Nigeria missing in global investment destinations
Against the backdrop of Nigerian equities market’s bearishness, which experts blamed on the sliding value of the Naira against the dollar, which made foreign portfolio investors to dump their shares, a notable international investment advisory agency – The Credit Suisse – in its Investment Solutions & Products (IS&P) team’s report, published in late last year, on opportunities to invest in select emerging markets in 2016, had excluded Nigeria and other African countries but points to stock markets that are in Asian countries where inflation is low, currencies are stable and countries import more commodities than they export – specifically, India, South Korea, and Taiwan.
The report describes India’s economy as large and domestically oriented, offering a buffer in the event of a further slowdown in China or weaker-than-expected growth in the developed world.
“Indian’s GDP expects to expand by 7.3 per cent in 2016, up from 6.9 per cent in 2015,” the report reveals.
South Korea and Taiwan, according to the report, are expected to be relatively immune to the deleterious effects of any further U.S. dollar appreciation in 2016.
Specifically, South Korea, the report further reveals, is emerging world’s largest net commodity importer and Taiwan, the largest current account surplus in the emerging world, followed by South Korea. Both countries have low levels of debt. A positive for Korean equities investors.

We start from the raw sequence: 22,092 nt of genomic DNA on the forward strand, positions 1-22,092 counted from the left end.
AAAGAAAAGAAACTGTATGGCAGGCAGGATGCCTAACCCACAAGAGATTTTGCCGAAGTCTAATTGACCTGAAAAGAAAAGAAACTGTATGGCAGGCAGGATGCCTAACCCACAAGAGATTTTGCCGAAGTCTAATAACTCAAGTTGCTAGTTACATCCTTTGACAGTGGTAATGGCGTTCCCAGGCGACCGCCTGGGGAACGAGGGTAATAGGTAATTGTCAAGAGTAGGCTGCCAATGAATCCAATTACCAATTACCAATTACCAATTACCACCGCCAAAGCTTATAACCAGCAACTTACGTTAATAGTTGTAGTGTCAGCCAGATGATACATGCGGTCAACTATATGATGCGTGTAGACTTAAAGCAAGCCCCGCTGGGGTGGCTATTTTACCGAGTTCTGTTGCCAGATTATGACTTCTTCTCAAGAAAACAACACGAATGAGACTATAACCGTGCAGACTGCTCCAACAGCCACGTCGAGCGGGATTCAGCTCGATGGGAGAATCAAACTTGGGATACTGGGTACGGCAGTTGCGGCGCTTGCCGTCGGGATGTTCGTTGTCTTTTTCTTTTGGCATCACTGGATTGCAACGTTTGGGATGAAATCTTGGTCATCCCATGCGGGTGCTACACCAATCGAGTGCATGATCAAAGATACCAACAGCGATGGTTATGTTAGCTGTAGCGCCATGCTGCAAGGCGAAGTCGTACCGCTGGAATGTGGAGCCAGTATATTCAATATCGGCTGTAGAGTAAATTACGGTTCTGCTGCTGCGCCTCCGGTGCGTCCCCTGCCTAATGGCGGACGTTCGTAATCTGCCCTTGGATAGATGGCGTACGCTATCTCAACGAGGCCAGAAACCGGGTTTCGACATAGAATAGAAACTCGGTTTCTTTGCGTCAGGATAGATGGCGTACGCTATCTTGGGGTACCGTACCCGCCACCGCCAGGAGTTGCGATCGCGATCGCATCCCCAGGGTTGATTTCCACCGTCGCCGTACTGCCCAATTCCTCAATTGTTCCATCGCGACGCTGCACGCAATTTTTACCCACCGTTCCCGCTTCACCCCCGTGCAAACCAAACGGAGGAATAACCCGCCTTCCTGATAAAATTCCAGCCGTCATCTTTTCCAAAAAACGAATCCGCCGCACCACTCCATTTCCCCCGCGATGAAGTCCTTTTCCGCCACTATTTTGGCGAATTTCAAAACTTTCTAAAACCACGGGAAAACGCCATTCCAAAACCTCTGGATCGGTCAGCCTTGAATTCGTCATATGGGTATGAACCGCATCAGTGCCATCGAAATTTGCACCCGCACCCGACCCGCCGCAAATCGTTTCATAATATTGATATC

For its part, Taiwan’s trailing 12-month dividend yield of 4.2 per cent is also the highest in emerging Asia and 47 per cent higher than emerging markets as a whole.
On fixed income securities, the report points to pockets of opportunities in Russian, Mexican, and Peruvian bonds that make them worth a look, even as Russian bonds may achieve higher returns than any other emerging market country at 18.1 per cent, thanks to improving growth (0.5 per cent compared to a 3.5 per cent contraction in 2015) and lower inflation (7.5 per cent compared to 15.4 per cent in 2015).
Though Latin American countries such as Brazil and Colombia are described as vulnerable to capital outflows when and if rates rise in the United States, the report still identifies bright spots in Mexican and Peruvian bonds that are trading at attractive valuations, and refers to both economies as a relatively solid footing, with Peru’s fixed-income assets expected to earn the second-highest returns of any emerging market debt in the coming year – 13.3 per cent in dollar terms.
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